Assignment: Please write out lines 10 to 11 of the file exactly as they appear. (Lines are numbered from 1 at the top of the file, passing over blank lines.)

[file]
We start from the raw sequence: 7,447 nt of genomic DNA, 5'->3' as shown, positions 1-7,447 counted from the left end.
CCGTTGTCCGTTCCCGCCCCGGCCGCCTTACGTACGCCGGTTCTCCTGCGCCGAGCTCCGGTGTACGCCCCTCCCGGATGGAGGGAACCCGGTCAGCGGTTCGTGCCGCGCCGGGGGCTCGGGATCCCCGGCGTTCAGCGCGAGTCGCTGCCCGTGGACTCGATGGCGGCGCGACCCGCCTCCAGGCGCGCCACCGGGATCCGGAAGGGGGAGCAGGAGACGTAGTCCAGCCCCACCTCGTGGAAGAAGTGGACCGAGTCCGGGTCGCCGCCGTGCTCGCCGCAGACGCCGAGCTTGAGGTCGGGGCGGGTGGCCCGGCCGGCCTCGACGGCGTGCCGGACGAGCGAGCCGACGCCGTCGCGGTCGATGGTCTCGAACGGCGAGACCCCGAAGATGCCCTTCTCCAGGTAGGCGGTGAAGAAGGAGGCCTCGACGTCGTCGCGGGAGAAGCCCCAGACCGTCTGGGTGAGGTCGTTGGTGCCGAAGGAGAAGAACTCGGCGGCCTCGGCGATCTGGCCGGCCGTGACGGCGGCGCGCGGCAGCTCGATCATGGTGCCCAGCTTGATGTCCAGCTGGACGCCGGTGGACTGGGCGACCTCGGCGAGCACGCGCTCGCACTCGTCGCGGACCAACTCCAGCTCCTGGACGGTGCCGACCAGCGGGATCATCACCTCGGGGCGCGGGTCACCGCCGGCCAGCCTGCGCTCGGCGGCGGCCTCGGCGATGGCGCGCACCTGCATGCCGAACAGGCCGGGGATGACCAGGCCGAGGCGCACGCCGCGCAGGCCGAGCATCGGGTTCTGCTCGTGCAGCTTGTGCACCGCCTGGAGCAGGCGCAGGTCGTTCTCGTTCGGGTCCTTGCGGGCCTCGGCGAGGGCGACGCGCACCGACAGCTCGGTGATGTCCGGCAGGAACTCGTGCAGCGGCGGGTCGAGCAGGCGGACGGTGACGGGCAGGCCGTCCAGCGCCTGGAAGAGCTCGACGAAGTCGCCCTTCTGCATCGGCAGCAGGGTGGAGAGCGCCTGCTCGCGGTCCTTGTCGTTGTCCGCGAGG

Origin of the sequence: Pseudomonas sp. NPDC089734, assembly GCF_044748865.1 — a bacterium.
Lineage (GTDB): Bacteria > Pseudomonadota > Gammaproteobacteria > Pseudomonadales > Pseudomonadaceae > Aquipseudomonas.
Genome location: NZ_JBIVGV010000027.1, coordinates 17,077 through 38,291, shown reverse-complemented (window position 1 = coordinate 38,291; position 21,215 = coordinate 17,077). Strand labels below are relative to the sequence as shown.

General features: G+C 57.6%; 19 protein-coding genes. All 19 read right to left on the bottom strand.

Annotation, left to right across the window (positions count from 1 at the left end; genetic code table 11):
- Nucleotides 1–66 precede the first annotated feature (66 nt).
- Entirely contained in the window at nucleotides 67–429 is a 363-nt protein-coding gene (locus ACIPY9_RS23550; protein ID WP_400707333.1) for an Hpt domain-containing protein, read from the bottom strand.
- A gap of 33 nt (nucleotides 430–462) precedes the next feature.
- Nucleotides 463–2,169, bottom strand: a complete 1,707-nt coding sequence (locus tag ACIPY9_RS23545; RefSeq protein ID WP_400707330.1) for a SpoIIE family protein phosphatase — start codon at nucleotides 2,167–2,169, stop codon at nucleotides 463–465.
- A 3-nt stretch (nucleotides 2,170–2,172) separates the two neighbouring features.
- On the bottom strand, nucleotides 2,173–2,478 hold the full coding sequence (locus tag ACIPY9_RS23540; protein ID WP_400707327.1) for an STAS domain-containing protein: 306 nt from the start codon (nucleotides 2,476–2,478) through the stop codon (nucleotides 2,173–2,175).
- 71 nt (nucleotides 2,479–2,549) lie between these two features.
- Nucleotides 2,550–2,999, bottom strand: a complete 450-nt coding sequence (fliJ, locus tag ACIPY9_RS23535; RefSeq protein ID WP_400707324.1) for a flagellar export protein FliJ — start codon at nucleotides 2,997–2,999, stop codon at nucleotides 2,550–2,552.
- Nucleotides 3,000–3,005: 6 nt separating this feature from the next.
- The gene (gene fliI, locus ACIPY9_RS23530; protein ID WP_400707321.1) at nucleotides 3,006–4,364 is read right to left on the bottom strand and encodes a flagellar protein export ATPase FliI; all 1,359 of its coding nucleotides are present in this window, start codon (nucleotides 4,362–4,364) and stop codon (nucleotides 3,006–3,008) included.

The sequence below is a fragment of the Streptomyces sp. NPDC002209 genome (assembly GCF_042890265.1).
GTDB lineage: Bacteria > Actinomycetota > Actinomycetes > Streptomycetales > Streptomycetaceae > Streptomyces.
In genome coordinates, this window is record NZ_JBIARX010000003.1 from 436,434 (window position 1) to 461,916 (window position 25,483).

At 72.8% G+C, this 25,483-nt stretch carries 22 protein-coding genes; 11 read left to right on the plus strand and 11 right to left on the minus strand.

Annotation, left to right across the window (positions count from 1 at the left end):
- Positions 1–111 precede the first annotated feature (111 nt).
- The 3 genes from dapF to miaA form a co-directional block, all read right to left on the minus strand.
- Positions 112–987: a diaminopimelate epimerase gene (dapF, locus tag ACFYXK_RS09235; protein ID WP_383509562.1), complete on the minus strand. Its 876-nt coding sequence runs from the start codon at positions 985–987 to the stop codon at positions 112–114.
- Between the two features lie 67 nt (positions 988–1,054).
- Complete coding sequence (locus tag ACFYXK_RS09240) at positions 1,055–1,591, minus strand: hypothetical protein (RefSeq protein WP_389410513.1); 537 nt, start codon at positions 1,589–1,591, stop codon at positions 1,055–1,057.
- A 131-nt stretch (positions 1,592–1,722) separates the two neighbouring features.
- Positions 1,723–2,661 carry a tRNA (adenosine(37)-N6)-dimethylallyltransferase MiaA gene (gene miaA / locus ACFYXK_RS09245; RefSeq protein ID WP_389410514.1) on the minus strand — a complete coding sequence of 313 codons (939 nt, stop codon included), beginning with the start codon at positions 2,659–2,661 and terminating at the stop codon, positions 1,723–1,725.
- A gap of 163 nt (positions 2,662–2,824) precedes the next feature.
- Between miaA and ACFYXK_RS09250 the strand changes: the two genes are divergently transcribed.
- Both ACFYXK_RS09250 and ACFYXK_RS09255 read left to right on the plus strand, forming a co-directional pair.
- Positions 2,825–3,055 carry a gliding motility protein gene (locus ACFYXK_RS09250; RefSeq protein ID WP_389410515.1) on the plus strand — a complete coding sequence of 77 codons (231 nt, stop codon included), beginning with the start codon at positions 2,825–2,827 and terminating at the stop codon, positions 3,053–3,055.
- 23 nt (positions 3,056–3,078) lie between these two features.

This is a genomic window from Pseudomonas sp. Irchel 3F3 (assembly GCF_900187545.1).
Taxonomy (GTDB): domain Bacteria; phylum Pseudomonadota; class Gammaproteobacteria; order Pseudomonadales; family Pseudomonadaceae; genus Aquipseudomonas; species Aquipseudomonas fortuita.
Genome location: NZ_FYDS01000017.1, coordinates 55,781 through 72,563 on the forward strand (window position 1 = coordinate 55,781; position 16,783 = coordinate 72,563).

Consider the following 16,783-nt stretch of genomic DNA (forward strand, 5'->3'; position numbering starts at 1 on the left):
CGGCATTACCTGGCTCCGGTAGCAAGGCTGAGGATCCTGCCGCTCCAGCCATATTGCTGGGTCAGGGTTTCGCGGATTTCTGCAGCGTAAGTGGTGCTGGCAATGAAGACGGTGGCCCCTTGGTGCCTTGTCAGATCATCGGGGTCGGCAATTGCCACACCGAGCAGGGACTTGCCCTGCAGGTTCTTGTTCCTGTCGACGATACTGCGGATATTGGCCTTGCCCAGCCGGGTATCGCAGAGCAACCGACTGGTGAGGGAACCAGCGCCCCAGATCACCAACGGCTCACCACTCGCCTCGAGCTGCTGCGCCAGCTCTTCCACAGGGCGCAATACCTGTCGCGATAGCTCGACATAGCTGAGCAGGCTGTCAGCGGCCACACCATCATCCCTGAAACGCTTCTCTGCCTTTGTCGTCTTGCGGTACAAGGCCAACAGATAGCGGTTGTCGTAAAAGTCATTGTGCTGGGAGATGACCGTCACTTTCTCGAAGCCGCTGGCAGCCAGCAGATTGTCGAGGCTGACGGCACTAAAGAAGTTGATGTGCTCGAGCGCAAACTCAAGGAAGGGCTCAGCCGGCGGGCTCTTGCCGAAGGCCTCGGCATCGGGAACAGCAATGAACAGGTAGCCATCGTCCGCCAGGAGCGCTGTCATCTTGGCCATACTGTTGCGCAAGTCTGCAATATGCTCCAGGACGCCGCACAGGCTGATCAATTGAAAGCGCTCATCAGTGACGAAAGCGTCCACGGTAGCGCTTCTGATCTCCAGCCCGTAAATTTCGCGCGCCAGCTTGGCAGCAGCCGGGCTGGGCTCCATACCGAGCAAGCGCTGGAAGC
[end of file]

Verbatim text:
- A gap of 33 nt (nucleotides 430–462) precedes the next feature.
- Nucleotides 463–2,169, bottom strand: a complete 1,707-nt coding sequence (locus tag ACIPY9_RS23545; RefSeq protein ID WP_400707330.1) for a SpoIIE family protein phosphatase — start codon at nucleotides 2,167–2,169, stop codon at nucleotides 463–465.